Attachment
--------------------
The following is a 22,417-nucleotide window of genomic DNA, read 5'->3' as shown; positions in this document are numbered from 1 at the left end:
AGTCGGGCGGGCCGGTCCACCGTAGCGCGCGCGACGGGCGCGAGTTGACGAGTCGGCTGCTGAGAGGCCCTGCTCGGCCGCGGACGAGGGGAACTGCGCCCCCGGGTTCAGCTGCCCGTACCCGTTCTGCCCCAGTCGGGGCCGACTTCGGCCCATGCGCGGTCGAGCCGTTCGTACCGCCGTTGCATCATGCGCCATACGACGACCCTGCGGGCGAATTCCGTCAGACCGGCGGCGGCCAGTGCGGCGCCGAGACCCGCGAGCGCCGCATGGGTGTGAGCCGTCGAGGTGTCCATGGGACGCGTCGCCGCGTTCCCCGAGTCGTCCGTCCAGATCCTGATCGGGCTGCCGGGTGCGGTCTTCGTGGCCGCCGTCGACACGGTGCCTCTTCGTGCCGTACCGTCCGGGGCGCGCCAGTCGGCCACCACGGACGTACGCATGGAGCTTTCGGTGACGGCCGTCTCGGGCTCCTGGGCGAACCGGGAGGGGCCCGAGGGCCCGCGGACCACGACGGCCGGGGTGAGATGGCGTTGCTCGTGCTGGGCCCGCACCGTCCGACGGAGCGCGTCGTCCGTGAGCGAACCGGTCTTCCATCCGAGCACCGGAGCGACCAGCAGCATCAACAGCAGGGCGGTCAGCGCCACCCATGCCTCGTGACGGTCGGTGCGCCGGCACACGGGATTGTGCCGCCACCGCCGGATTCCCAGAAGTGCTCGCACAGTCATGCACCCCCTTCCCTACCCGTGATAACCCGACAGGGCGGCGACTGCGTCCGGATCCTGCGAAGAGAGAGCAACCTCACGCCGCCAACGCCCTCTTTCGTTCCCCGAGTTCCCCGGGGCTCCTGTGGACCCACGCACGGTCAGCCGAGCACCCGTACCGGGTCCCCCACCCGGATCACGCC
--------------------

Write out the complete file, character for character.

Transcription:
The following is a 22,417-nucleotide window of genomic DNA, read 5'->3' as shown; positions in this document are numbered from 1 at the left end:
AGTCGGGCGGGCCGGTCCACCGTAGCGCGCGCGACGGGCGCGAGTTGACGAGTCGGCTGCTGAGAGGCCCTGCTCGGCCGCGGACGAGGGGAACTGCGCCCCCGGGTTCAGCTGCCCGTACCCGTTCTGCCCCAGTCGGGGCCGACTTCGGCCCATGCGCGGTCGAGCCGTTCGTACCGCCGTTGCATCATGCGCCATACGACGACCCTGCGGGCGAATTCCGTCAGACCGGCGGCGGCCAGTGCGGCGCCGAGACCCGCGAGCGCCGCATGGGTGTGAGCCGTCGAGGTGTCCATGGGACGCGTCGCCGCGTTCCCCGAGTCGTCCGTCCAGATCCTGATCGGGCTGCCGGGTGCGGTCTTCGTGGCCGCCGTCGACACGGTGCCTCTTCGTGCCGTACCGTCCGGGGCGCGCCAGTCGGCCACCACGGACGTACGCATGGAGCTTTCGGTGACGGCCGTCTCGGGCTCCTGGGCGAACCGGGAGGGGCCCGAGGGCCCGCGGACCACGACGGCCGGGGTGAGATGGCGTTGCTCGTGCTGGGCCCGCACCGTCCGACGGAGCGCGTCGTCCGTGAGCGAACCGGTCTTCCATCCGAGCACCGGAGCGACCAGCAGCATCAACAGCAGGGCGGTCAGCGCCACCCATGCCTCGTGACGGTCGGTGCGCCGGCACACGGGATTGTGCCGCCACCGCCGGATTCCCAGAAGTGCTCGCACAGTCATGCACCCCCTTCCCTACCCGTGATAACCCGACAGGGCGGCGACTGCGTCCGGATCCTGCGAAGAGAGAGCAACCTCACGCCGCCAACGCCCTCTTTCGTTCCCCGAGTTCCCCGGGGCTCCTGTGGACCCACGCACGGTCAGCCGAGCACCCGTACCGGGTCCCCCACCCGGATCACGCC